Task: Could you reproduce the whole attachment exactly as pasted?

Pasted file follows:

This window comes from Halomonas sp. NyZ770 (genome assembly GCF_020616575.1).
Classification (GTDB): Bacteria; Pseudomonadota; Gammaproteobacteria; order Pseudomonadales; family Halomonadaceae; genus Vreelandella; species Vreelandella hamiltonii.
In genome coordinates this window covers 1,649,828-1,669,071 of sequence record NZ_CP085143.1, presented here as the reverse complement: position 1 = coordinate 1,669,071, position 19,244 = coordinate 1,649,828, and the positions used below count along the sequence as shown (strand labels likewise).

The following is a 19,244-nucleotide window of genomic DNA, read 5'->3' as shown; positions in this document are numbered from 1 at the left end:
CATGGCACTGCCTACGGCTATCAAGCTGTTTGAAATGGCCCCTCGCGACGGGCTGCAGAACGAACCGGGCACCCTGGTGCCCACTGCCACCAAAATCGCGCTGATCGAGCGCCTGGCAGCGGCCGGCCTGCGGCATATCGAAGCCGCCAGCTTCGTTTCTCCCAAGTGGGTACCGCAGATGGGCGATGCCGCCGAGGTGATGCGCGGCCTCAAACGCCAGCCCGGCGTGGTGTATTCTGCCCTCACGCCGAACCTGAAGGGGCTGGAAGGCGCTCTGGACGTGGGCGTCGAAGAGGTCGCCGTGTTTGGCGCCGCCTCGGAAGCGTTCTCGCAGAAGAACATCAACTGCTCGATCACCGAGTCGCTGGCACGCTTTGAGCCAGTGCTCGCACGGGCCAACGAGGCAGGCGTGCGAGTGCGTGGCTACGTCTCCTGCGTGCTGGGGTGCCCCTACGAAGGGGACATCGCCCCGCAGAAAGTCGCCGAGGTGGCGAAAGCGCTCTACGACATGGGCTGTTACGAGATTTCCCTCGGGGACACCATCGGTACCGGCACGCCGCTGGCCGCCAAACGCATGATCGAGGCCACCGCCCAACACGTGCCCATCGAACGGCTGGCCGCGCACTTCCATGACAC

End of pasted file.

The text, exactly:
This window comes from Halomonas sp. NyZ770 (genome assembly GCF_020616575.1).
Classification (GTDB): Bacteria; Pseudomonadota; Gammaproteobacteria; order Pseudomonadales; family Halomonadaceae; genus Vreelandella; species Vreelandella hamiltonii.
In genome coordinates this window covers 1,649,828-1,669,071 of sequence record NZ_CP085143.1, presented here as the reverse complement: position 1 = coordinate 1,669,071, position 19,244 = coordinate 1,649,828, and the positions used below count along the sequence as shown (strand labels likewise).

The following is a 19,244-nucleotide window of genomic DNA, read 5'->3' as shown; positions in this document are numbered from 1 at the left end:
CATGGCACTGCCTACGGCTATCAAGCTGTTTGAAATGGCCCCTCGCGACGGGCTGCAGAACGAACCGGGCACCCTGGTGCCCACTGCCACCAAAATCGCGCTGATCGAGCGCCTGGCAGCGGCCGGCCTGCGGCATATCGAAGCCGCCAGCTTCGTTTCTCCCAAGTGGGTACCGCAGATGGGCGATGCCGCCGAGGTGATGCGCGGCCTCAAACGCCAGCCCGGCGTGGTGTATTCTGCCCTCACGCCGAACCTGAAGGGGCTGGAAGGCGCTCTGGACGTGGGCGTCGAAGAGGTCGCCGTGTTTGGCGCCGCCTCGGAAGCGTTCTCGCAGAAGAACATCAACTGCTCGATCACCGAGTCGCTGGCACGCTTTGAGCCAGTGCTCGCACGGGCCAACGAGGCAGGCGTGCGAGTGCGTGGCTACGTCTCCTGCGTGCTGGGGTGCCCCTACGAAGGGGACATCGCCCCGCAGAAAGTCGCCGAGGTGGCGAAAGCGCTCTACGACATGGGCTGTTACGAGATTTCCCTCGGGGACACCATCGGTACCGGCACGCCGCTGGCCGCCAAACGCATGATCGAGGCCACCGCCCAACACGTGCCCATCGAACGGCTGGCCGCGCACTTCCATGACAC